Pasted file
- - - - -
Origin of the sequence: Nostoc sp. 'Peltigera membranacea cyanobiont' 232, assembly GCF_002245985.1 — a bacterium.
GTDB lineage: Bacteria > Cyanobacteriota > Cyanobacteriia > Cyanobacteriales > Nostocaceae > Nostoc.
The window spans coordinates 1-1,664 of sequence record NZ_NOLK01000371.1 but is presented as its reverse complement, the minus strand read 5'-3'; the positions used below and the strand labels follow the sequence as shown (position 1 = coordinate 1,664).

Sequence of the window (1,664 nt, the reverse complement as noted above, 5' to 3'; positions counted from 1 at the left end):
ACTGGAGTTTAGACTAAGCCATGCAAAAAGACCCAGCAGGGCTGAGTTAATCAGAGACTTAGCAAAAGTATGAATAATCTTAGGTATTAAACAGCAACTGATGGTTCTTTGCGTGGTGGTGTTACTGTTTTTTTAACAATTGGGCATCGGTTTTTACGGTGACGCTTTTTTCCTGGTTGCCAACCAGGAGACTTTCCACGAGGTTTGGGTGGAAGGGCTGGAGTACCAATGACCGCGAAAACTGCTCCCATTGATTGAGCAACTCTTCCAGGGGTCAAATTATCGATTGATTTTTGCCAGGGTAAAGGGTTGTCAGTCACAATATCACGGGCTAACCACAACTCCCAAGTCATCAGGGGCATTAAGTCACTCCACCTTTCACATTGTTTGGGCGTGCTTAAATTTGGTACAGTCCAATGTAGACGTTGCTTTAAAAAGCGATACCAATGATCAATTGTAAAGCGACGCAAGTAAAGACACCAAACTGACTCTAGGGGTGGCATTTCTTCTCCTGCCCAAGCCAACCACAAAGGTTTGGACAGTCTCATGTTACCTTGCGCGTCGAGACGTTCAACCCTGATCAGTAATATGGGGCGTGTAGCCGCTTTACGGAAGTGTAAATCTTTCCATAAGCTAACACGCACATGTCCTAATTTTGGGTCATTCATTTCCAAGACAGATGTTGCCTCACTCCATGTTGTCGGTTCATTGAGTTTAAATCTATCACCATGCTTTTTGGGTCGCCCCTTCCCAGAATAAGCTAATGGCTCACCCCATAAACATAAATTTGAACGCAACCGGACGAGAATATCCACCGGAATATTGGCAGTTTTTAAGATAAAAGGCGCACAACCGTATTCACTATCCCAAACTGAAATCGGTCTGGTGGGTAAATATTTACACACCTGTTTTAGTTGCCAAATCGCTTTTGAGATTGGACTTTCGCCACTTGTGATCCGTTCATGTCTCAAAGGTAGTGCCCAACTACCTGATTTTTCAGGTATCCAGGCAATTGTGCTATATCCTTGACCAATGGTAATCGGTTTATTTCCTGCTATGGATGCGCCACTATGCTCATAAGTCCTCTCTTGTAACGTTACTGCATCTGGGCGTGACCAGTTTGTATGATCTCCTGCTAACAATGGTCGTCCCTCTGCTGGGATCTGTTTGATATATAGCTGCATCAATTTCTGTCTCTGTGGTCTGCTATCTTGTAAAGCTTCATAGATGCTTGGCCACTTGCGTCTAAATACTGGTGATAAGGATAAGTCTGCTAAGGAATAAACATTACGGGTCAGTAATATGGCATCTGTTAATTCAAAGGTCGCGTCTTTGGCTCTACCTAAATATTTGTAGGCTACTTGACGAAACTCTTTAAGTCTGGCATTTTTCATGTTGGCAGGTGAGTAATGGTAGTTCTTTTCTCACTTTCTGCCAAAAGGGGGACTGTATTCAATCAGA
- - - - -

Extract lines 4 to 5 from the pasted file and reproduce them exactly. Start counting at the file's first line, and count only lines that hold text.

Sequence of the window (1,664 nt, the reverse complement as noted above, 5' to 3'; positions counted from 1 at the left end):
ACTGGAGTTTAGACTAAGCCATGCAAAAAGACCCAGCAGGGCTGAGTTAATCAGAGACTTAGCAAAAGTATGAATAATCTTAGGTATTAAACAGCAACTGATGGTTCTTTGCGTGGTGGTGTTACTGTTTTTTTAACAATTGGGCATCGGTTTTTACGGTGACGCTTTTTTCCTGGTTGCCAACCAGGAGACTTTCCACGAGGTTTGGGTGGAAGGGCTGGAGTACCAATGACCGCGAAAACTGCTCCCATTGATTGAGCAACTCTTCCAGGGGTCAAATTATCGATTGATTTTTGCCAGGGTAAAGGGTTGTCAGTCACAATATCACGGGCTAACCACAACTCCCAAGTCATCAGGGGCATTAAGTCACTCCACCTTTCACATTGTTTGGGCGTGCTTAAATTTGGTACAGTCCAATGTAGACGTTGCTTTAAAAAGCGATACCAATGATCAATTGTAAAGCGACGCAAGTAAAGACACCAAACTGACTCTAGGGGTGGCATTTCTTCTCCTGCCCAAGCCAACCACAAAGGTTTGGACAGTCTCATGTTACCTTGCGCGTCGAGACGTTCAACCCTGATCAGTAATATGGGGCGTGTAGCCGCTTTACGGAAGTGTAAATCTTTCCATAAGCTAACACGCACATGTCCTAATTTTGGGTCATTCATTTCCAAGACAGATGTTGCCTCACTCCATGTTGTCGGTTCATTGAGTTTAAATCTATCACCATGCTTTTTGGGTCGCCCCTTCCCAGAATAAGCTAATGGCTCACCCCATAAACATAAATTTGAACGCAACCGGACGAGAATATCCACCGGAATATTGGCAGTTTTTAAGATAAAAGGCGCACAACCGTATTCACTATCCCAAACTGAAATCGGTCTGGTGGGTAAATATTTACACACCTGTTTTAGTTGCCAAATCGCTTTTGAGATTGGACTTTCGCCACTTGTGATCCGTTCATGTCTCAAAGGTAGTGCCCAACTACCTGATTTTTCAGGTATCCAGGCAATTGTGCTATATCCTTGACCAATGGTAATCGGTTTATTTCCTGCTATGGATGCGCCACTATGCTCATAAGTCCTCTCTTGTAACGTTACTGCATCTGGGCGTGACCAGTTTGTATGATCTCCTGCTAACAATGGTCGTCCCTCTGCTGGGATCTGTTTGATATATAGCTGCATCAATTTCTGTCTCTGTGGTCTGCTATCTTGTAAAGCTTCATAGATGCTTGGCCACTTGCGTCTAAATACTGGTGATAAGGATAAGTCTGCTAAGGAATAAACATTACGGGTCAGTAATATGGCATCTGTTAATTCAAAGGTCGCGTCTTTGGCTCTACCTAAATATTTGTAGGCTACTTGACGAAACTCTTTAAGTCTGGCATTTTTCATGTTGGCAGGTGAGTAATGGTAGTTCTTTTCTCACTTTCTGCCAAAAGGGGGACTGTATTCAATCAGA